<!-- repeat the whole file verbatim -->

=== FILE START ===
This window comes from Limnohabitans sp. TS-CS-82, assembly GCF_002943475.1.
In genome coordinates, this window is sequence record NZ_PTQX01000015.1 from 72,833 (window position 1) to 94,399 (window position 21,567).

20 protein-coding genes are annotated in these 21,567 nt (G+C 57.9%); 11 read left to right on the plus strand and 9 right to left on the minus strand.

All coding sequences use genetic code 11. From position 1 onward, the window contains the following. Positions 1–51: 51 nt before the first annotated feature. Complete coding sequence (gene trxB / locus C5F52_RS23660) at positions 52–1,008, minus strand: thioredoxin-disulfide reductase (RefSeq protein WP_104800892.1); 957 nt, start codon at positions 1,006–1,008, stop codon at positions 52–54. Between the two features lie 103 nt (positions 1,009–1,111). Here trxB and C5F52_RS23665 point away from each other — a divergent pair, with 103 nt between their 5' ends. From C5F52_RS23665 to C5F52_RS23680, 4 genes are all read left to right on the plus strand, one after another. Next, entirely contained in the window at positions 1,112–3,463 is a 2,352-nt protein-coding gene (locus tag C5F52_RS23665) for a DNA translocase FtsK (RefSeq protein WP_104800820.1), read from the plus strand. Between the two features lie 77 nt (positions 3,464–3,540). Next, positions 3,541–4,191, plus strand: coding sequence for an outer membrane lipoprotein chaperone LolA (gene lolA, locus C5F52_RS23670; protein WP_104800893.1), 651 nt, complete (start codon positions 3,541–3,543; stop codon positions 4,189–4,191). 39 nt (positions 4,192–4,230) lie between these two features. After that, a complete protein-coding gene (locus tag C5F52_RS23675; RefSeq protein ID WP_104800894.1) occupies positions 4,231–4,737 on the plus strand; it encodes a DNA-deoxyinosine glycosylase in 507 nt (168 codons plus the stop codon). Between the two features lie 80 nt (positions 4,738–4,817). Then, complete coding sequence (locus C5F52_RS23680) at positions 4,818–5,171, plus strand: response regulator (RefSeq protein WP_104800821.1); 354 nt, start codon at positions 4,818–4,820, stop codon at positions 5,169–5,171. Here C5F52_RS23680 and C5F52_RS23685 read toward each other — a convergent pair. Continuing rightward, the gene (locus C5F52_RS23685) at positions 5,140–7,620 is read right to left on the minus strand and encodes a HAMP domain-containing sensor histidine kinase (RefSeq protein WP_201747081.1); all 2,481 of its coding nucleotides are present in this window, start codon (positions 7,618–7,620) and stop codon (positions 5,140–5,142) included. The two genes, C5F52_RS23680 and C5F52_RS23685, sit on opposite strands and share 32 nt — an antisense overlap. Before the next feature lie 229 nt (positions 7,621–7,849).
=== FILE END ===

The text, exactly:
This window comes from Limnohabitans sp. TS-CS-82, assembly GCF_002943475.1.
In genome coordinates, this window is sequence record NZ_PTQX01000015.1 from 72,833 (window position 1) to 94,399 (window position 21,567).

20 protein-coding genes are annotated in these 21,567 nt (G+C 57.9%); 11 read left to right on the plus strand and 9 right to left on the minus strand.

All coding sequences use genetic code 11. From position 1 onward, the window contains the following. Positions 1–51: 51 nt before the first annotated feature. Complete coding sequence (gene trxB / locus C5F52_RS23660) at positions 52–1,008, minus strand: thioredoxin-disulfide reductase (RefSeq protein WP_104800892.1); 957 nt, start codon at positions 1,006–1,008, stop codon at positions 52–54. Between the two features lie 103 nt (positions 1,009–1,111). Here trxB and C5F52_RS23665 point away from each other — a divergent pair, with 103 nt between their 5' ends. From C5F52_RS23665 to C5F52_RS23680, 4 genes are all read left to right on the plus strand, one after another. Next, entirely contained in the window at positions 1,112–3,463 is a 2,352-nt protein-coding gene (locus tag C5F52_RS23665) for a DNA translocase FtsK (RefSeq protein WP_104800820.1), read from the plus strand. Between the two features lie 77 nt (positions 3,464–3,540). Next, positions 3,541–4,191, plus strand: coding sequence for an outer membrane lipoprotein chaperone LolA (gene lolA, locus C5F52_RS23670; protein WP_104800893.1), 651 nt, complete (start codon positions 3,541–3,543; stop codon positions 4,189–4,191). 39 nt (positions 4,192–4,230) lie between these two features. After that, a complete protein-coding gene (locus tag C5F52_RS23675; RefSeq protein ID WP_104800894.1) occupies positions 4,231–4,737 on the plus strand; it encodes a DNA-deoxyinosine glycosylase in 507 nt (168 codons plus the stop codon). Between the two features lie 80 nt (positions 4,738–4,817). Then, complete coding sequence (locus C5F52_RS23680) at positions 4,818–5,171, plus strand: response regulator (RefSeq protein WP_104800821.1); 354 nt, start codon at positions 4,818–4,820, stop codon at positions 5,169–5,171. Here C5F52_RS23680 and C5F52_RS23685 read toward each other — a convergent pair. Continuing rightward, the gene (locus C5F52_RS23685) at positions 5,140–7,620 is read right to left on the minus strand and encodes a HAMP domain-containing sensor histidine kinase (RefSeq protein WP_201747081.1); all 2,481 of its coding nucleotides are present in this window, start codon (positions 7,618–7,620) and stop codon (positions 5,140–5,142) included. The two genes, C5F52_RS23680 and C5F52_RS23685, sit on opposite strands and share 32 nt — an antisense overlap. Before the next feature lie 229 nt (positions 7,621–7,849).